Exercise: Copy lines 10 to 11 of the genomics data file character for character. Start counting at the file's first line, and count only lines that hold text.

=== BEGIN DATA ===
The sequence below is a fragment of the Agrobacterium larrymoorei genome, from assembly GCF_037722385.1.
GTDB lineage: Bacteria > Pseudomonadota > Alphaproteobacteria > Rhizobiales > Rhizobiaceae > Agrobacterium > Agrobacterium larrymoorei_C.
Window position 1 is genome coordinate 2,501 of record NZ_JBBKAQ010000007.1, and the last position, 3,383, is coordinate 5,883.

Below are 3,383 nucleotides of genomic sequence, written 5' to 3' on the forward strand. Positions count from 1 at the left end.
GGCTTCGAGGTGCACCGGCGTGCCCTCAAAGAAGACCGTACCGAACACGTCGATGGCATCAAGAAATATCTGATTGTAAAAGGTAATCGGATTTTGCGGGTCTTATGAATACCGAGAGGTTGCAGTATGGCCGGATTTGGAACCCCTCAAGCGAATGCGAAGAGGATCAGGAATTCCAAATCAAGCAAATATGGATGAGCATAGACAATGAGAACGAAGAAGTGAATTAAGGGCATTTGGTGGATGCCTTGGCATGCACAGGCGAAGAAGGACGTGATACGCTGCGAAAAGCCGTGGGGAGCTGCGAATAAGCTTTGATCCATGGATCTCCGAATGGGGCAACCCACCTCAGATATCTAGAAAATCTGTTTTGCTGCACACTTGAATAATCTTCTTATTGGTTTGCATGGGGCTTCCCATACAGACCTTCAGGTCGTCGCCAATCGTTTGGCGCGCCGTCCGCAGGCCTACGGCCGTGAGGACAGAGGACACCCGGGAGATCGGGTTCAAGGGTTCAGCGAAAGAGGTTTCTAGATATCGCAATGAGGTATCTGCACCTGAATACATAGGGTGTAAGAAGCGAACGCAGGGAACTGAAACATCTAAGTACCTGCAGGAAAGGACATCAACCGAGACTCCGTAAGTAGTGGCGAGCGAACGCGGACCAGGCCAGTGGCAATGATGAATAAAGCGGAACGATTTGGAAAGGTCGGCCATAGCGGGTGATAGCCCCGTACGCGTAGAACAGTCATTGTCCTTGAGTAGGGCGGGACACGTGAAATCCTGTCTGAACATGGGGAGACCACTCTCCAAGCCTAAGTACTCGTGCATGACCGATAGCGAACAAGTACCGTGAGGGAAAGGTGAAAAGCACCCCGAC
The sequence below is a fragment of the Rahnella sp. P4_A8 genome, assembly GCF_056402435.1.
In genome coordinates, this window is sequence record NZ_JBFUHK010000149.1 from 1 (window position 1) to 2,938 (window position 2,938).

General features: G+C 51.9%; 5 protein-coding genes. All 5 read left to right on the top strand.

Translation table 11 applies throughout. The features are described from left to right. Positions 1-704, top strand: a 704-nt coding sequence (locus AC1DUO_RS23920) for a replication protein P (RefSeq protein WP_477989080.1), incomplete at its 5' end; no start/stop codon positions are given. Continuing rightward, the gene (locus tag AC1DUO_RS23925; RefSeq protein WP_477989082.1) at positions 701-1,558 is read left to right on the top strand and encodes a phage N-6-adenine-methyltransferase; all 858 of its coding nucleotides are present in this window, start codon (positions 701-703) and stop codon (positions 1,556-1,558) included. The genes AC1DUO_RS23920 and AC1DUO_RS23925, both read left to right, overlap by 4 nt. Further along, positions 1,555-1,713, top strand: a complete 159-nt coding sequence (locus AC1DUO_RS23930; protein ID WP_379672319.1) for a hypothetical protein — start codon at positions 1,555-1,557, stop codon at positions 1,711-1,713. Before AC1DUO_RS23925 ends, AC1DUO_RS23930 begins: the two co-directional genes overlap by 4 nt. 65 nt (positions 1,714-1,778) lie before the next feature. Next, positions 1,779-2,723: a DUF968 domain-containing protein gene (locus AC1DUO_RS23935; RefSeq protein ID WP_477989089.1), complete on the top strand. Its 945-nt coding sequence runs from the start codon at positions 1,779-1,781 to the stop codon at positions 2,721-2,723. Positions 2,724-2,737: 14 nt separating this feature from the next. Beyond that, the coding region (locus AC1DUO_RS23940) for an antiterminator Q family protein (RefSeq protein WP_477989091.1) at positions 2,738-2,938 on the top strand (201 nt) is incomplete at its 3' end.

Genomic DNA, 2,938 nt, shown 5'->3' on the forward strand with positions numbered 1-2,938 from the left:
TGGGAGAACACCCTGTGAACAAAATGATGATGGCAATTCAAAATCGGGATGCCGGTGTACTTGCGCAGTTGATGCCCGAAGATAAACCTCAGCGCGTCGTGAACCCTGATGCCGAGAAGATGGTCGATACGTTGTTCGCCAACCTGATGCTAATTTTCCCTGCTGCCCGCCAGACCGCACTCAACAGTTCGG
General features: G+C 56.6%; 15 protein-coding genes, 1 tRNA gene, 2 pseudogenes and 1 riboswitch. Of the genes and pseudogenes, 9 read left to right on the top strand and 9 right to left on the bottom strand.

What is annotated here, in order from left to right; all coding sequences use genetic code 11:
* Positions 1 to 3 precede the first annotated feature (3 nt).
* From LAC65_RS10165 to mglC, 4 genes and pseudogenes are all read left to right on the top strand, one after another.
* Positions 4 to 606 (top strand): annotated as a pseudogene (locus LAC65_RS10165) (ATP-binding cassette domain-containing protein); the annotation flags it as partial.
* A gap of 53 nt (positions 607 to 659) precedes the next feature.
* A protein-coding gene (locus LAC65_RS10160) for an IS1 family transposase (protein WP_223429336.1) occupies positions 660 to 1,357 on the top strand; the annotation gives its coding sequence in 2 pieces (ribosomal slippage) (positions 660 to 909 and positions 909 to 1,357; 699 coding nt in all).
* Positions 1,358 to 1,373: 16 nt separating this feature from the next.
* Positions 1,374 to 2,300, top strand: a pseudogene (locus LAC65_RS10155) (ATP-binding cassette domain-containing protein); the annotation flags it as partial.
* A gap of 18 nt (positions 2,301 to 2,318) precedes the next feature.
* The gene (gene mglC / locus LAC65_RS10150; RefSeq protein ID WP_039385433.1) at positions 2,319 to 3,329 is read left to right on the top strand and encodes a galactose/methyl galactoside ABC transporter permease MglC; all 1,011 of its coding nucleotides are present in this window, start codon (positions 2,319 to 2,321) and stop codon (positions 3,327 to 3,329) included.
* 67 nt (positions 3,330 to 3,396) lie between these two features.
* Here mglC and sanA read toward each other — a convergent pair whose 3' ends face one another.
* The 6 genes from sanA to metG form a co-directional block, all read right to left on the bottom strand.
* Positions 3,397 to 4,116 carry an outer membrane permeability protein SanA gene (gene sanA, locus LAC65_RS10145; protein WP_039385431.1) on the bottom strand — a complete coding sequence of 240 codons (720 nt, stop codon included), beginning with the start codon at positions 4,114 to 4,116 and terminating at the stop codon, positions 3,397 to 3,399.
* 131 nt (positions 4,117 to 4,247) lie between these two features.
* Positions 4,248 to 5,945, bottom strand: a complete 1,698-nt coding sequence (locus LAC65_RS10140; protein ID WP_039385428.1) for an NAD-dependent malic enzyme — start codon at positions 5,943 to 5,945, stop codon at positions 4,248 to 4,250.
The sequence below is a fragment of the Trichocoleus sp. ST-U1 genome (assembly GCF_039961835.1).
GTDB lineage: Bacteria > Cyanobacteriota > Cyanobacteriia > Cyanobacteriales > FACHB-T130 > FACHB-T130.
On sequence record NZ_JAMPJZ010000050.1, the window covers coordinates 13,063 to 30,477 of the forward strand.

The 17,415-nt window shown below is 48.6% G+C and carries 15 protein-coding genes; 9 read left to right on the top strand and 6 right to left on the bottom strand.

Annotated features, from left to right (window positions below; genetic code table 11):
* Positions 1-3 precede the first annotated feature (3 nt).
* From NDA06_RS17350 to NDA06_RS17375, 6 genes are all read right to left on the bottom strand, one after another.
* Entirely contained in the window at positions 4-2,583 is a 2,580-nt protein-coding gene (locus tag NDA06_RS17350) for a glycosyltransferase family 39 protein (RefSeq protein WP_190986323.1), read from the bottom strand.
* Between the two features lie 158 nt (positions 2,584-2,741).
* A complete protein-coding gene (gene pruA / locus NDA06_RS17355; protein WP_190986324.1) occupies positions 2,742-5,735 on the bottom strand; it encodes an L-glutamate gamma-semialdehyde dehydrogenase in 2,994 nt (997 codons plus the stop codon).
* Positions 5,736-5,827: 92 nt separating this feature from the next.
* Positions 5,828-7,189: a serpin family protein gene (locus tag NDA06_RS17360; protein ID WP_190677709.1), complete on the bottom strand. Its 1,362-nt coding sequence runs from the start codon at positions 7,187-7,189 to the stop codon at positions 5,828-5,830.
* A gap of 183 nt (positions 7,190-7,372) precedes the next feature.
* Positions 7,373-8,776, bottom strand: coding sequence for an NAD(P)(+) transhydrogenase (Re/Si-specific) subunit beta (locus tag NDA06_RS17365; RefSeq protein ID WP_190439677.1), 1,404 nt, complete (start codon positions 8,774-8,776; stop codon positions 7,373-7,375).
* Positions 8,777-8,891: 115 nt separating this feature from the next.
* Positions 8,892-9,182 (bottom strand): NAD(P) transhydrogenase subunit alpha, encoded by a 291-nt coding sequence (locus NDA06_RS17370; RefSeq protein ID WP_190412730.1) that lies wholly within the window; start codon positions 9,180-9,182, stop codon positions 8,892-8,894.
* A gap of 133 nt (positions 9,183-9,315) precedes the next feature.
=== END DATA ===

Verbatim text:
Genomic DNA, 2,938 nt, shown 5'->3' on the forward strand with positions numbered 1-2,938 from the left:
TGGGAGAACACCCTGTGAACAAAATGATGATGGCAATTCAAAATCGGGATGCCGGTGTACTTGCGCAGTTGATGCCCGAAGATAAACCTCAGCGCGTCGTGAACCCTGATGCCGAGAAGATGGTCGATACGTTGTTCGCCAACCTGATGCTAATTTTCCCTGCTGCCCGCCAGACCGCACTCAACAGTTCGG